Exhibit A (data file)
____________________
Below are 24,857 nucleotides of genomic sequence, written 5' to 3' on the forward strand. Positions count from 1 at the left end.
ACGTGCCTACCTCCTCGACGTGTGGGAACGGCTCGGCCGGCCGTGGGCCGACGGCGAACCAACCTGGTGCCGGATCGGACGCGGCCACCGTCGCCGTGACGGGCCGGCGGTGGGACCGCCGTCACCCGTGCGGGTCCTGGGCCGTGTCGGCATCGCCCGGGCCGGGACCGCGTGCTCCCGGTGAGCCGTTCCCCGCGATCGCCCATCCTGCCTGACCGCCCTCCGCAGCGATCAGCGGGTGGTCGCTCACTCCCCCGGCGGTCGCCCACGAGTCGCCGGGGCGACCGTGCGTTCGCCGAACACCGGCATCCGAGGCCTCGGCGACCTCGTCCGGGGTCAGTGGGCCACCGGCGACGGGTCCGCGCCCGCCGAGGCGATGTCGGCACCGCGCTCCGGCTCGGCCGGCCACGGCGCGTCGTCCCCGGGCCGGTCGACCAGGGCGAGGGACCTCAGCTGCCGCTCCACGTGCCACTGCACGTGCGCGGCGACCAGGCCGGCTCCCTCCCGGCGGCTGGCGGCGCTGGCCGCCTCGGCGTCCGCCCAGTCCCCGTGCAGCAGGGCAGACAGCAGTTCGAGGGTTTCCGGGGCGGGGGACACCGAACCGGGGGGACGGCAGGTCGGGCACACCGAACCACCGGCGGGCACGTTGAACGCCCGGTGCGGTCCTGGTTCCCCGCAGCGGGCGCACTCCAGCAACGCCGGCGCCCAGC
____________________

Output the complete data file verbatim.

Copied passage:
Below are 24,857 nucleotides of genomic sequence, written 5' to 3' on the forward strand. Positions count from 1 at the left end.
ACGTGCCTACCTCCTCGACGTGTGGGAACGGCTCGGCCGGCCGTGGGCCGACGGCGAACCAACCTGGTGCCGGATCGGACGCGGCCACCGTCGCCGTGACGGGCCGGCGGTGGGACCGCCGTCACCCGTGCGGGTCCTGGGCCGTGTCGGCATCGCCCGGGCCGGGACCGCGTGCTCCCGGTGAGCCGTTCCCCGCGATCGCCCATCCTGCCTGACCGCCCTCCGCAGCGATCAGCGGGTGGTCGCTCACTCCCCCGGCGGTCGCCCACGAGTCGCCGGGGCGACCGTGCGTTCGCCGAACACCGGCATCCGAGGCCTCGGCGACCTCGTCCGGGGTCAGTGGGCCACCGGCGACGGGTCCGCGCCCGCCGAGGCGATGTCGGCACCGCGCTCCGGCTCGGCCGGCCACGGCGCGTCGTCCCCGGGCCGGTCGACCAGGGCGAGGGACCTCAGCTGCCGCTCCACGTGCCACTGCACGTGCGCGGCGACCAGGCCGGCTCCCTCCCGGCGGCTGGCGGCGCTGGCCGCCTCGGCGTCCGCCCAGTCCCCGTGCAGCAGGGCAGACAGCAGTTCGAGGGTTTCCGGGGCGGGGGACACCGAACCGGGGGGACGGCAGGTCGGGCACACCGAACCACCGGCGGGCACGTTGAACGCCCGGTGCGGTCCTGGTTCCCCGCAGCGGGCGCACTCCAGCAACGCCGGCGCCCAGC